The opinion of the court was delivered by: Dan Pellegrini, Judge
Submitted: February 11, 2011
BEFORE: HONORABLE DAN PELLEGRINI, Judge HONORABLE MARY HANNAH LEAVITT, Judge HONORABLE JAMES R. KELLEY, Senior Judge
OPINION BY JUDGE PELLEGRINI
Osborne Johnson (Johnson) petitions for review from a final determination of the Pennsylvania Board of Probation and Parole (Board) recommitting him to serve 12 months backtime as a convicted parole violator. Because Johnson's revocation hearing was not timely held pursuant to 37 Pa. Code §71.4,*fn1 we reverse.
On April 25, 2006, Johnson was paroled to a community corrections center from his 17 to 52 year sentence for multiple counts of robbery and theft. However, on June 8, 2009, he was arrested on new charges and was held in the Philadelphia County Prison. On August 27, 2009, Johnson pleaded guilty to the new charges of criminal conspiracy to commit theft, attempted theft, and simple assault, and was sentenced to serve six to 23 months followed by one year of probation. He was immediately paroled by the sentencing judge, and on September 1, 2009, Johnson returned to the State Correctional Institution (SCI) at Graterford on the Board's detainer.
On September 3, 2009, Henry Smith (Agent Smith), Johnson's parole agent, sent a request to a parole investigator in Philadelphia to obtain certified proof of Johnson's conviction. Agent Smith allegedly made several attempts to obtain the requested information but the Philadelphia Court of Common Pleas did not provide a certified copy of Johnson's guilty plea and sentencing order until November 23, 2009.
The Board held a revocation hearing on January 20, 2010, at which time Johnson objected to the timeliness of the hearing. By a revocation decision mailed March 12, 2010, the Board recommitted Johnson as a convicted parole violator to serve 12 months backtime with a new parole violation maximum date of December 27, 2043. Johnson filed an administrative appeal contending that the Board did not meet its burden of proof, the revocation hearing was untimely, and the Board improperly relied on inadmissible hearsay evidence. The Board denied the request for administrative relief and affirmed the decision. This appeal followed.*fn2
Johnson's main argument on appeal is that the Board failed to meet its burden of proof *fn3 to show that his revocation hearing was timely held. According to Johnson, because he was originally incarcerated at the Philadelphia County Prison and returned to SCI Graterford on the Board's warrant on September 1, 2009, the day of his return to state custody marked the start of the applicable 120- day time period under Section 71.4(1)(i). Therefore, he claims he was entitled to a revocation hearing on or before December 30, 2009, and because his revocation hearing was not held until January 20, 2010, it was untimely.
The Board argues that under Section 71.4(1), a parolee's "revocation hearing shall be held within 120 days from the date the Board received official verification of the plea of guilty." 37 Pa. Code §71.4(1). In this case, the Board did not receive official verification of Johnson's guilty plea until November 23, 2009. According to the Board, this 81-day period of delay must be excluded from the 120-day time period because the delay was directly attributable to an event that could not be controlled by the Board. See Wiley v. Pennsylvania Board of Probation and Parole, 801 A.2d 644 (Pa. Cmwlth. 2002).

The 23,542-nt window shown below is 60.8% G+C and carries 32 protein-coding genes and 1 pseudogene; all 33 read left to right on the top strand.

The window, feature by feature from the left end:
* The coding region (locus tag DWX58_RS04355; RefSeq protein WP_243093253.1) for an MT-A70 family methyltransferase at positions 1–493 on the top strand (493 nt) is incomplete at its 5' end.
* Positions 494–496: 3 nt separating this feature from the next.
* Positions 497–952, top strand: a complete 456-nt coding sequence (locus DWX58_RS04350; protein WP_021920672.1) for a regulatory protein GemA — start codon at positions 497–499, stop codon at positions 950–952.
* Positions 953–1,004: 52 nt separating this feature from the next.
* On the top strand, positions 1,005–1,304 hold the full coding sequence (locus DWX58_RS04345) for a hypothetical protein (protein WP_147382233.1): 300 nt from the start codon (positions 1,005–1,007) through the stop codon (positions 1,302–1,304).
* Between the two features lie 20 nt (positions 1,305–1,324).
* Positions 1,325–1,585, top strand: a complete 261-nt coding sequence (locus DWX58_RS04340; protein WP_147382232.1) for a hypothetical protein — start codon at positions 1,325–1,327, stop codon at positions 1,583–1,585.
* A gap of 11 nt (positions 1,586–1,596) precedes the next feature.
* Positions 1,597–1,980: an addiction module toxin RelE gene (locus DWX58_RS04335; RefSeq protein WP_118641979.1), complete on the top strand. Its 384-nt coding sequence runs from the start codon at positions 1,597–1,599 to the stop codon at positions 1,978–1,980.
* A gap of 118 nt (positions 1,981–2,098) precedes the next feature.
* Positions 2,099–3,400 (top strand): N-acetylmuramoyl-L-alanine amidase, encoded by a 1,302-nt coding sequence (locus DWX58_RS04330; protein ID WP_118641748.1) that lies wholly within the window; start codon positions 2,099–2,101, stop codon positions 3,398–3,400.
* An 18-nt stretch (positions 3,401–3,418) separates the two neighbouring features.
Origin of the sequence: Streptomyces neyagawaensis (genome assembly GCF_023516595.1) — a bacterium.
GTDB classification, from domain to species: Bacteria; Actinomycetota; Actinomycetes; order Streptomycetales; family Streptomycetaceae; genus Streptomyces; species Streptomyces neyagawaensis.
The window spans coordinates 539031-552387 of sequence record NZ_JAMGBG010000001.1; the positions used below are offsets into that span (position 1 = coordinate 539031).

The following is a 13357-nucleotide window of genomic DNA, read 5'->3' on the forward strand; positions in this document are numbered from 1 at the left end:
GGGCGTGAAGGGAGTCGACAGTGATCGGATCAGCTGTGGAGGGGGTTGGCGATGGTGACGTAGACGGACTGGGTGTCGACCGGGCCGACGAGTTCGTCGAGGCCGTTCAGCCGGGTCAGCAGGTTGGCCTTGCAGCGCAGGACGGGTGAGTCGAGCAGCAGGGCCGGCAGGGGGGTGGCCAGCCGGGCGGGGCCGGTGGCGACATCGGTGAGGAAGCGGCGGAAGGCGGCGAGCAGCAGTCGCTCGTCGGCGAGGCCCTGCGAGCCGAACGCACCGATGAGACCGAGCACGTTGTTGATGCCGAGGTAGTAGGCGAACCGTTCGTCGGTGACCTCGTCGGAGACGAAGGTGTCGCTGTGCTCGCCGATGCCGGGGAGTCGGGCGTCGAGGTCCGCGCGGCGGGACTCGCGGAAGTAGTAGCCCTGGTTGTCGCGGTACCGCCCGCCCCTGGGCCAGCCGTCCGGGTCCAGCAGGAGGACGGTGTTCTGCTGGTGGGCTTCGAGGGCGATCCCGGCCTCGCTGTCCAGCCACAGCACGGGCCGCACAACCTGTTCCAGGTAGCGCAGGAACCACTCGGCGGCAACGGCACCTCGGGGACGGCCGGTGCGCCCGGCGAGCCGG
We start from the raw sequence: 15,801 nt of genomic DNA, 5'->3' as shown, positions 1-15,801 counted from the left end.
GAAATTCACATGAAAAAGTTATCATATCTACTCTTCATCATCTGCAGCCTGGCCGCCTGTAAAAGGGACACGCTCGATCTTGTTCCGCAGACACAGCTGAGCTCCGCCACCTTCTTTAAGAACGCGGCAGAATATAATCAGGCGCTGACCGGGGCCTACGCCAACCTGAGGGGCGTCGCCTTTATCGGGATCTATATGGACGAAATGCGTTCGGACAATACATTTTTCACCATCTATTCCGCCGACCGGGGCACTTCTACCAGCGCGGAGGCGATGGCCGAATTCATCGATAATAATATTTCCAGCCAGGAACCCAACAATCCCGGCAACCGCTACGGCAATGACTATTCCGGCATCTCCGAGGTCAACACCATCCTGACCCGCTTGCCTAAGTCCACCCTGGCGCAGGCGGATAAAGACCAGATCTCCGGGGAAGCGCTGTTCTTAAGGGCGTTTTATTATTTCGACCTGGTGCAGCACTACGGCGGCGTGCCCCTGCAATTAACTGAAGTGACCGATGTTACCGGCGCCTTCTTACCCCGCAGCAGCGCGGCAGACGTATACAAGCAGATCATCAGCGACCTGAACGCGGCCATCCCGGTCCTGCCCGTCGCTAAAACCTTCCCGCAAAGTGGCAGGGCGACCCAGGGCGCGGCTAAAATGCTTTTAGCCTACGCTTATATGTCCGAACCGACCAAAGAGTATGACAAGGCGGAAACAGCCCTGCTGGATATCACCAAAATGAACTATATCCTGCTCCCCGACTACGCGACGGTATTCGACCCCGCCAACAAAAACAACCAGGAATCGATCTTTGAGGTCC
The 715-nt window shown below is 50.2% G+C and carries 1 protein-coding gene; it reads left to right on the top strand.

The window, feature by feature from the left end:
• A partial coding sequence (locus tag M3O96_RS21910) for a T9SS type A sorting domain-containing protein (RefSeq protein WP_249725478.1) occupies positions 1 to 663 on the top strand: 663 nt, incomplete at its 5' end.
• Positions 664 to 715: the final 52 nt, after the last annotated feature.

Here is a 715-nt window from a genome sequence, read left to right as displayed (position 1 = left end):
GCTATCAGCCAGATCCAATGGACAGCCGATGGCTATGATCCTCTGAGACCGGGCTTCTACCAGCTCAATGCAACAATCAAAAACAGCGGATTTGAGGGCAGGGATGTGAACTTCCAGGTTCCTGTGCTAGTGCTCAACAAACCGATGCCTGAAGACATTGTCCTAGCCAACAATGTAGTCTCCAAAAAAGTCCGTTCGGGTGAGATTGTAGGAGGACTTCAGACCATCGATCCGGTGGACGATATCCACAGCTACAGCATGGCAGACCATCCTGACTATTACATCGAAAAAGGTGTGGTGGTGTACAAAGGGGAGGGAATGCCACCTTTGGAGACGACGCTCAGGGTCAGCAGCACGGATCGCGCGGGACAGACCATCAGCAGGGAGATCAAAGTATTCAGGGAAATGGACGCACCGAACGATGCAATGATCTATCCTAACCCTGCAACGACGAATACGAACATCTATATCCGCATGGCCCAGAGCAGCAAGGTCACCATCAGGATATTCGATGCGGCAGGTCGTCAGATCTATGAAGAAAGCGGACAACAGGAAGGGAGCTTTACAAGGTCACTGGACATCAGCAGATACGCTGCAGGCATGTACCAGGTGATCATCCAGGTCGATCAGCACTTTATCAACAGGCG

However, the Board's argument fails to acknowledge that Johnson was originally confined in the Philadelphia County Prison, outside the jurisdiction of the Department of Corrections. In such circumstances, the exception to the calculation of the 120-day period found in Section 71.4(1)(i) applies. That section states:
(i) If a parolee is confined outside the jurisdiction of the Department of Corrections, such as confinement out-of- State, confinement in a Federal correctional institution or confinement in a county correctional institution where the parolee has not waived the right to a revocation hearing by a panel in accordance with Commonwealth ex rel. Rambeau v. Rundle, 455 Pa. 8, 314 A.2d 842 (1973), the revocation hearing shall be held within 120 days of the official verification of the return of the parolee to a State correctional facility.
Because Johnson was held in a county correctional institution, his revocation hearing was required to be held within 120 days of the official verification of his return to SCI Graterford.*fn4 See Mack v. Pennsylvania Board of Probation and Parole, 654 A.2d 129 (Pa. Cmwlth. 1995); Coades v. Pennsylvania Board of Probation and Parole, 480 A.2d 1298 (Pa. Cmwlth. 1984); Woods v. Pennsylvania Board of Probation and Parole, 469 A.2d 332 (Pa. Cmwlth. 1983). Contrary to the Board's argument, receipt of the official verification of Johnson's conviction is irrelevant. Johnson returned to SCI Graterford on September 1, 2009. Therefore, his revocation hearing was required to be held within 120 days of that date, which would have been on or before December 30, 2009. Because his revocation hearing was not held until January 20, 2010, the Board failed to meet its burden of establishing that Johnson's revocation hearing was timely.*fn5
Accordingly, we reverse the Board's denial of administrative relief and dismiss the parole violation charge ...